Friday, November 27, 2009

"Solar Tsunamis" - Cool Name for Fast-Mode Magnetohydrodynamical Waves

"" (November 25, 2009)

"Incredibly powerful waves of plasma rippling across the surface of the sun and dubbed "solar tsunamis" were first observed years ago, but were thought to be an optical illusion. Scientists have now confirmed, though, that they are really real.

"When scientists first saw the phenomenon, it was hard to believe that a towering wave of hot plasma was actually racing along the sun's surface. One of the waves rose up higher than the diameter of Earth and rippled out from a central point in a circular pattern millions of miles wide, like a gargantuan pattern of waves created by a pebble dropped in a pond.

"Skeptical observers suggested it might be a shadow of some kind – a trick of the eye. But new observations from NASA's STEREO (Solar Terrestrial Relations Observatory) spacecraft are telling researchers that this controversial phenomenon isn't an illusion.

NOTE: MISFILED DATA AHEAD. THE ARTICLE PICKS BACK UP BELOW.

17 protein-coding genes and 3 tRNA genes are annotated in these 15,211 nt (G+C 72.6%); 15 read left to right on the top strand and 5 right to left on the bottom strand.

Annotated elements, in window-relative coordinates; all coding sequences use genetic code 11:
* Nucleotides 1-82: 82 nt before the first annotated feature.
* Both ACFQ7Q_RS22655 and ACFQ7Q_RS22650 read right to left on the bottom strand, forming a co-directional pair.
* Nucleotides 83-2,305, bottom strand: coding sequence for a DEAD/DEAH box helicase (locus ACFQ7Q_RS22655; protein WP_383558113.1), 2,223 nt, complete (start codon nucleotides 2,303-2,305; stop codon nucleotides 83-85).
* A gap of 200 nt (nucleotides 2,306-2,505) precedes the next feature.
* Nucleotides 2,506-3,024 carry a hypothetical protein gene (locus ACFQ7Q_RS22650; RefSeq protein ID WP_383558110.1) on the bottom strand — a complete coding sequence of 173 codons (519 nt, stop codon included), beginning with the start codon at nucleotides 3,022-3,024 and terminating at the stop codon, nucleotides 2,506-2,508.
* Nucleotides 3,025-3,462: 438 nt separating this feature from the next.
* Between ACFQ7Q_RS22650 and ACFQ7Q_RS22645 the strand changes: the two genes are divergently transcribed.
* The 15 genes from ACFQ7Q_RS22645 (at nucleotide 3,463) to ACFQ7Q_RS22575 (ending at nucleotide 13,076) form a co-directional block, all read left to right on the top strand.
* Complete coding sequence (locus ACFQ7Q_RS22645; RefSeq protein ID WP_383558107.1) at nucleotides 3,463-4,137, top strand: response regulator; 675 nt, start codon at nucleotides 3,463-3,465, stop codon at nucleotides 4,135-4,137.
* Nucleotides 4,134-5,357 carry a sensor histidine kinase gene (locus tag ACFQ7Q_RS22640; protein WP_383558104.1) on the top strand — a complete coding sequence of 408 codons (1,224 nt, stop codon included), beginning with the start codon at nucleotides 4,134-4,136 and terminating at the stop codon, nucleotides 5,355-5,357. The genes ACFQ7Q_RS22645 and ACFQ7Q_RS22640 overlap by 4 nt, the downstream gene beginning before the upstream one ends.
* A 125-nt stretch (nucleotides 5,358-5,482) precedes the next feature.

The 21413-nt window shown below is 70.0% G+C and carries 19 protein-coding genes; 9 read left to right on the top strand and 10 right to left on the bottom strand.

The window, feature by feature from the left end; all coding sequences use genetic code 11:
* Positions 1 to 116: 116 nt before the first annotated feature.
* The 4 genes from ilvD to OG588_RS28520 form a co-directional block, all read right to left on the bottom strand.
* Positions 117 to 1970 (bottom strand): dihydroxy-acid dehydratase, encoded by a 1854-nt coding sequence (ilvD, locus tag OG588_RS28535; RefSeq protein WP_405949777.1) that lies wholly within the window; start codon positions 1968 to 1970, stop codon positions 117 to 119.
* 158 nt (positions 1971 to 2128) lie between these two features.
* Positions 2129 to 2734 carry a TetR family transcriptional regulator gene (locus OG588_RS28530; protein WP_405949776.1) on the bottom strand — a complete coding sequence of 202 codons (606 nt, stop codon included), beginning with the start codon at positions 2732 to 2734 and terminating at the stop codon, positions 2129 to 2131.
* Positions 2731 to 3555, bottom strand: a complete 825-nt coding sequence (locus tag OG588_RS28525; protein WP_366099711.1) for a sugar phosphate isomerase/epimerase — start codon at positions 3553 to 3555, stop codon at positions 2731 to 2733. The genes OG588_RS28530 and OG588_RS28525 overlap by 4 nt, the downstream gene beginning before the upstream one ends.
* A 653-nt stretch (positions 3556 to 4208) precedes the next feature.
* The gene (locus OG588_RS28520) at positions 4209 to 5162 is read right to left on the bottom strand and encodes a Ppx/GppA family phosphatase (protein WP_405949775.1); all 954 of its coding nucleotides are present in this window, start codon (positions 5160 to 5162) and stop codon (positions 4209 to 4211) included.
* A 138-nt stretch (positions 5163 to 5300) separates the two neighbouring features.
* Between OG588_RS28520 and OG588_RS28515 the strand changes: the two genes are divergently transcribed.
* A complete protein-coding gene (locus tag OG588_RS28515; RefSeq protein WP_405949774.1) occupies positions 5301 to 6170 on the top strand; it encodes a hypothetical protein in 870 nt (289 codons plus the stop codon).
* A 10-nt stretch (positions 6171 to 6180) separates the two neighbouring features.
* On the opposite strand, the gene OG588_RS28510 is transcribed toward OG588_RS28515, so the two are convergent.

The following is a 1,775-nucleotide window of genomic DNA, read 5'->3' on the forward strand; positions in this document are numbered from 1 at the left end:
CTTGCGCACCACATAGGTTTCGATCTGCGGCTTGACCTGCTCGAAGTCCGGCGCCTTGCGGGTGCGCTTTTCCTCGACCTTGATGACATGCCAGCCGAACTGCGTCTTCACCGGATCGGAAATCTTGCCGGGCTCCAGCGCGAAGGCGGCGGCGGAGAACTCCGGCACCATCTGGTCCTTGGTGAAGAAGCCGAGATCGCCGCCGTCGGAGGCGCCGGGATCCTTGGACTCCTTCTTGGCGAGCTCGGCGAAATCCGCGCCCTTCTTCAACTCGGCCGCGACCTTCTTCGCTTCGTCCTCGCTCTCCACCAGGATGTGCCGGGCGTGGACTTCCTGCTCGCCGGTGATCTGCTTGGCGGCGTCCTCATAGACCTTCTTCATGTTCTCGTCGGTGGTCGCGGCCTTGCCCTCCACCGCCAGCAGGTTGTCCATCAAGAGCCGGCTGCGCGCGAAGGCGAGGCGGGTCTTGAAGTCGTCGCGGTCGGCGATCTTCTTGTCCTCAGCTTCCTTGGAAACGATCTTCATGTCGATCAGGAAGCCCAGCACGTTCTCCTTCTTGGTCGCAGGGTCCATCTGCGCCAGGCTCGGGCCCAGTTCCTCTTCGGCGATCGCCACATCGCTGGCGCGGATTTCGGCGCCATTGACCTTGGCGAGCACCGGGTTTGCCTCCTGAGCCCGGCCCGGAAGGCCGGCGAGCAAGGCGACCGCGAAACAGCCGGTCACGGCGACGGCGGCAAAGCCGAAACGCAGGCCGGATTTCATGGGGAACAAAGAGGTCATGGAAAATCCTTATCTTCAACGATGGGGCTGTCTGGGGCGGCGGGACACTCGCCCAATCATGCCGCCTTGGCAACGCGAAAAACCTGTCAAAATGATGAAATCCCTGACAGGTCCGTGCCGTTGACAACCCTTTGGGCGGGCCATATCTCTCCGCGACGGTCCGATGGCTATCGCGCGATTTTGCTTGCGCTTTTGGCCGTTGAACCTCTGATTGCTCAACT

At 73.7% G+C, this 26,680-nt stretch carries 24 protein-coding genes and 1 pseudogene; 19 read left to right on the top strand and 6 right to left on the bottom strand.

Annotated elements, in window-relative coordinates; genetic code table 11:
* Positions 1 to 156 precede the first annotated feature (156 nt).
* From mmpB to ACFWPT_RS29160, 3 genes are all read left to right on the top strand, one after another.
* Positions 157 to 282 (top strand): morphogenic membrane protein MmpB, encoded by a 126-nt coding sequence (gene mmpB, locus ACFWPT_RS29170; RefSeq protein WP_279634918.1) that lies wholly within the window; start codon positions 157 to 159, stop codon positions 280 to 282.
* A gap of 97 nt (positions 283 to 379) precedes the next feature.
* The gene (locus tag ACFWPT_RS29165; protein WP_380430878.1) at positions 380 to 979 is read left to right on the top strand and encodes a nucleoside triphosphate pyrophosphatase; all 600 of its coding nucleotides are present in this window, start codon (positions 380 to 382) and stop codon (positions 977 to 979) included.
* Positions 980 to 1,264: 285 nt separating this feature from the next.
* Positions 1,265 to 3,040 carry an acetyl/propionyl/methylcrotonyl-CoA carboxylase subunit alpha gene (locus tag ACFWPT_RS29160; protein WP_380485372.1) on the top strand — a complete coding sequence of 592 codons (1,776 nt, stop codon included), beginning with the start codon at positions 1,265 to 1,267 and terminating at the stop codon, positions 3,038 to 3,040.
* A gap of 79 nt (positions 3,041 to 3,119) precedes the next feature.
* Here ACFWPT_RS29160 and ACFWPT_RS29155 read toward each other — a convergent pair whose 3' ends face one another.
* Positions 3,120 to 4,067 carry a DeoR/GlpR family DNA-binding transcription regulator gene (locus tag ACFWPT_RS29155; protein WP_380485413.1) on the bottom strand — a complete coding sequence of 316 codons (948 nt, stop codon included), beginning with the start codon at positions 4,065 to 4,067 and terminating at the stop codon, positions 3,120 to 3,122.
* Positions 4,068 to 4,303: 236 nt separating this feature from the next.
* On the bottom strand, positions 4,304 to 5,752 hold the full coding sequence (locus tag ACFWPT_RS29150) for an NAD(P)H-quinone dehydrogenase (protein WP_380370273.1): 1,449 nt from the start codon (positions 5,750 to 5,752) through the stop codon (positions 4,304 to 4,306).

"This week, NASA released a remarkable video of a solar tsunami...."

The "solar tsunamis" discussed by the article aren't the sort of oversize water waves we have on Earth, of course - and they're not called "solar tsunamis" either. The waves are called "fast-mode magnetohydrodynamical waves" – or "MHD waves."

The idea that MHD waves were a sort of shadow wasn't as silly as it might seem. The waves were observed in 1997, and that one was associated with a coronal mass ejection - or "CME." Thinking that the wave was associated with - and possibly a sort of optical illusion generated by the CME - wasn't beyond imagination.

On the other hand, it looks like MHD waves now join the ranks of phenomena like ball lightning and thunderstorm sprites: that were "known" to be hallucinations suffered by credulous, unreliable people like airline pilots and soldiers; and now are the subject of learned papers.

I think video cameras helped: Even an acknowledged scientific expert might hesitate before saying that a video camera had been having a hallucination.

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